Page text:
Four disabled residents from Birmingham have won a landmark legal challenge against their local authority after a court ruled its plans to cut its adult social care budget were unlawful.
The case was brought after Birmingham City Council changed its eligibility criteria, meaning only those with ‘critical’ needs would be paid for. The 4 residents were told their services would no longer be paid for, which left them concerned that many of their essential care and support needs would remain unmet.
It was argued that the Council’s proposals did not promote equality under the Disability Discrimination Act 1995. It was also argued that the consultation process failed to meet legal requirements in a number of areas – particularly its lack of clarity in relation to which groups will be affected, and what the options for those people who will have their care package removed are.
The successful application for a judicial review will mean that Birmingham City Council will have to make a new decision, while providing services for those with ‘critical’ and ‘substantial’ needs in the meantime.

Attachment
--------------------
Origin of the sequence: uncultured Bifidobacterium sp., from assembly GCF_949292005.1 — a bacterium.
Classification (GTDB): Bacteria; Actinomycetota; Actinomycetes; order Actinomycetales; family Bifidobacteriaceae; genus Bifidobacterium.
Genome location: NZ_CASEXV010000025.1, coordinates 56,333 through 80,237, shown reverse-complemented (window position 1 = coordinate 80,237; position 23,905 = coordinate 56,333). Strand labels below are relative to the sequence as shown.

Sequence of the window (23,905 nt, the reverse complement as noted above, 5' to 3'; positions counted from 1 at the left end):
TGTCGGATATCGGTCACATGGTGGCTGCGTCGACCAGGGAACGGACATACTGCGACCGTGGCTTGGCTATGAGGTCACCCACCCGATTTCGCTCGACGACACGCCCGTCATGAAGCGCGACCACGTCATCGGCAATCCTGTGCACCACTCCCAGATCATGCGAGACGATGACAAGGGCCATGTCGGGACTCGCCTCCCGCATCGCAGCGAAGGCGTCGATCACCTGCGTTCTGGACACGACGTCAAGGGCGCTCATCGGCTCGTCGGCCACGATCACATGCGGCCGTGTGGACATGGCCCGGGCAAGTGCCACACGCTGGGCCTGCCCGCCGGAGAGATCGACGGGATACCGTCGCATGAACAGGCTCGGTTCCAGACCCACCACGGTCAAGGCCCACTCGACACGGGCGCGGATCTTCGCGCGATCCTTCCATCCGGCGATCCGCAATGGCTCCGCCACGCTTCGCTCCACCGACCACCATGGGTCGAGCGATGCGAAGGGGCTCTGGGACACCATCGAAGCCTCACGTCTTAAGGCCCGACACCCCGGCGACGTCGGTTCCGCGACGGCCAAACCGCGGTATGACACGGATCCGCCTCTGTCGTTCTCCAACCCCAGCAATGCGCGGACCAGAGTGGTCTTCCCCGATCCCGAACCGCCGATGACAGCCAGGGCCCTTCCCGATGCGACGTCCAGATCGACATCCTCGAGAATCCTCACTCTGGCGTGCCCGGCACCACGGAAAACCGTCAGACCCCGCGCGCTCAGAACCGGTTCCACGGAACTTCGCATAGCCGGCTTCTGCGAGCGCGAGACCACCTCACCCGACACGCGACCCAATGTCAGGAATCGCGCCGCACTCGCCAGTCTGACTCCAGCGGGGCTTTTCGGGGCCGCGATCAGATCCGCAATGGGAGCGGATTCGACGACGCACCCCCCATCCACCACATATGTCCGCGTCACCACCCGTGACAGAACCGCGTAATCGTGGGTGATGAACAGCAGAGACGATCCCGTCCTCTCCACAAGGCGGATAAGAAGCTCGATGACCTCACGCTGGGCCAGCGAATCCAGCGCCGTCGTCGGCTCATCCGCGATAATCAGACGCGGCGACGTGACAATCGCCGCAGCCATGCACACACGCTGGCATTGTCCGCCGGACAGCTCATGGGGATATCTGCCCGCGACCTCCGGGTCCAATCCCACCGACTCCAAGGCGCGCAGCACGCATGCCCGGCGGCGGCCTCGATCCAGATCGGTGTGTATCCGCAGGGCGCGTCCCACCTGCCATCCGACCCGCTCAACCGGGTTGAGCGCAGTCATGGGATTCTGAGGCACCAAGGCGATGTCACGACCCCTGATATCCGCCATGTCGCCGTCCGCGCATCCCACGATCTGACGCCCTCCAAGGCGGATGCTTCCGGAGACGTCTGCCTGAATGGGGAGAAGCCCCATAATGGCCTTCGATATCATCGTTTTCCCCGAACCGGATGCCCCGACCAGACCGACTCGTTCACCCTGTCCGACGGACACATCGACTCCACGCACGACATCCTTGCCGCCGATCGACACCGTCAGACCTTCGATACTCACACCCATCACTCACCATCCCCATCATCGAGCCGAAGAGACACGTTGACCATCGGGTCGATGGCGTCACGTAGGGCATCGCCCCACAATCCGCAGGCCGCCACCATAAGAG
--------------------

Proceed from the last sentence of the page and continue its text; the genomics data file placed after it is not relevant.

Birmingham City Council will need to find funds within its budget to fund the ‘substantial’ care needs of disabled and older people. The court has also told the authority that it needs to review the setting of its adult social care budget, with a final judgement from the court to be handed down in the second week of May.
Polly Sweeney, solicitor at the Birmingham office of Irwin Mitchell who acted on behalf of Ms A, a 65-year-old lady with severe learning disabilities, said: “We are delighted with the Court’s decision and very relieved. These individuals and families rely heavily on this care and it would have represented a huge backward step if the funding was removed. “This case has national significance.
Proposals to cut mandatory duties and tighten eligibility for social care are the major issues in the social care sector. This is about saving frontline services for vulnerable and disabled people. “It is a very significant outcome and with Birmingham City Council being the UK’s largest local authority; it’s very likely that the result will set a precedent for other cases. Other councils up and down the country seeking to target vulnerable groups through cost-cutting drives may be legally challenged.”